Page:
"What is certain is that if some of the security apparatuses think that, with these summonses and arrests, they can rein in those who express their opinion and can divert attention from what is happening all around, they are undoubtedly mistaken... [On the contrary:] Every new arrest will directly serve the opposite [purpose], because it will increase the anger in the [people's] souls, and will be nothing but a continuation of the apparatus of errors [that substitutes for] an attempt [by the Syrian regime] to end all the errors and the shameful violations...

"Indeed, the attempt to stifle the voices instead of talking [to them], to sow fear and horror in the souls [of the people], and to accuse the other of treason instead of listening to him... is an attempt whose failure has already been proven. [Yet] some of the 'wise guys' still think that this is the most effective prescription [for attaining] calm, and do not know that this way they are [actually] 'adding fuel to the fire' and firing resentment and anger in the souls around them. This is because [such arrests], which in the past were a magic solution, are no longer so... The arrests being made in this worrying manner will dismantle national unity... [and this] is the opposite of what the apparatus of the arrests seeks to achieve. All this and more bring us, without a doubt, to the necessity of reexamining this illegal and immoral activity, so as to preserve the honor of the best of Syria's sons..." [15]

*Syrian Democracy Activist Calls on the International Community to Act to Release Syria's Political Prisoners

The Syrian website Akhbar Al-Sharq reported that Mamoun Al-Houmsi, a former Syrian MP who was one of the Damascus Spring detainees, [16] had launched an international campaign to bring about the release of all of Syria's political prisoners. Al-Houmsi said: "At least 13 people were arrested during this wave [of arrests] - but there are hundreds of political prisoners, and we want them all released, as it is forbidden to imprison someone only because he expressed his opinion..."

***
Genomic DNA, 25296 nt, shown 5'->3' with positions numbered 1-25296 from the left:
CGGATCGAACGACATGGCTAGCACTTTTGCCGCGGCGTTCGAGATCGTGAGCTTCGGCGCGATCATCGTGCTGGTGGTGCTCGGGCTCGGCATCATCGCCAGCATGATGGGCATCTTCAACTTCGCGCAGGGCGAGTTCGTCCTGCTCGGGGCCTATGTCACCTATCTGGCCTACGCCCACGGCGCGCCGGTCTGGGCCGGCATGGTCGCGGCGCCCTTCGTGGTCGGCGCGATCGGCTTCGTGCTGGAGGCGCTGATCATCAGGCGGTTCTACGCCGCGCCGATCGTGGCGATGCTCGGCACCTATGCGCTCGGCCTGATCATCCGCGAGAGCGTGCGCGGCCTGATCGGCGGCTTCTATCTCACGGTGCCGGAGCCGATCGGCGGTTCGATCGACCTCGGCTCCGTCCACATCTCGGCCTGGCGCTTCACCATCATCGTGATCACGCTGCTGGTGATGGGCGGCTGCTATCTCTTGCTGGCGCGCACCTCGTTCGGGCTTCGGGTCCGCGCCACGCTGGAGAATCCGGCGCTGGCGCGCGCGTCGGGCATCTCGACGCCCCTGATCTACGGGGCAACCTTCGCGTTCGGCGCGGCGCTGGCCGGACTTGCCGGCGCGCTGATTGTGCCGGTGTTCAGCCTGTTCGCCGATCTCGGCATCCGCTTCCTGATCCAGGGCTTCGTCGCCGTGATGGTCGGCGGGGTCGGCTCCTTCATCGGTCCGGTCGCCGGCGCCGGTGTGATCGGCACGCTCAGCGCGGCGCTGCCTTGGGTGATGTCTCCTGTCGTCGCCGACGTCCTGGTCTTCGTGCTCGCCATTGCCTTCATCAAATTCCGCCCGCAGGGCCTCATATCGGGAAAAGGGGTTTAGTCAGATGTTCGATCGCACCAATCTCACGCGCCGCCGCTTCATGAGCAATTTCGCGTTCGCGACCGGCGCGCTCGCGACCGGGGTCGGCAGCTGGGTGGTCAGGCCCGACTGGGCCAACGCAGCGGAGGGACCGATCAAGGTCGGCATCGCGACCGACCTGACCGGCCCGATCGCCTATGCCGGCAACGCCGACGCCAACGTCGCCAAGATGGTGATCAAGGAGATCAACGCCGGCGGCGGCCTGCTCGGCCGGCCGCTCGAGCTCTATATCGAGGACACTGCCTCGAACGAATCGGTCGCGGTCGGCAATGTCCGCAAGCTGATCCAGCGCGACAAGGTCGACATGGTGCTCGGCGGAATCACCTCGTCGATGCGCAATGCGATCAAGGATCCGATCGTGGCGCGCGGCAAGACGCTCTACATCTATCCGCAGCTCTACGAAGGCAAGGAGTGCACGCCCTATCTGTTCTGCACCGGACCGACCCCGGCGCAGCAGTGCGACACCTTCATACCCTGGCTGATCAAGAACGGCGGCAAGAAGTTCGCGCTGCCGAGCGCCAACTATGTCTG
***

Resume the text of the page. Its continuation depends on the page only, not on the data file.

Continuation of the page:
Al-Houmsi also sent "a call to the free people of the world": "In these difficult days, when the Syrian regime has escalated its repression, its human rights violations, and [its behavior that is against] all the international conventions and practices, the signed agreements, and the Syrian constitution which guarantees freedom of expression by peaceful means, I left Syria bearing the call for the freedom of the [Syrian] prisoners [of conscience]. These people, who have devoted themselves and their families to freedom, are suffering oppression, injustice, and horror for the sake of [bearing] the message of freedom and of resistance to tyranny and corruption, and so that the Syrian people will enjoy the best of its land, equally and justly...

"In light of this difficult situation, the reason for which is the Syrian regime's disregard and ridicule of the world's calls to release the prisoners [of conscience], I came from 'Damascus Spring' to call on the international community to shoulder its responsibility and to effectively apply pressure... since [any delay] in taking crystal-clear stands will only increase the hatred that the [Syrian] regime permits toward these stands - and this hatred will be among the main causes of the extremism for which we will be the first to pay."

Al-Houmsi demanded that the European Parliament and the E.U. "apply pressure and employ more aggressive and effective stands, to save the lives of the prisoners [of conscience]..." [17]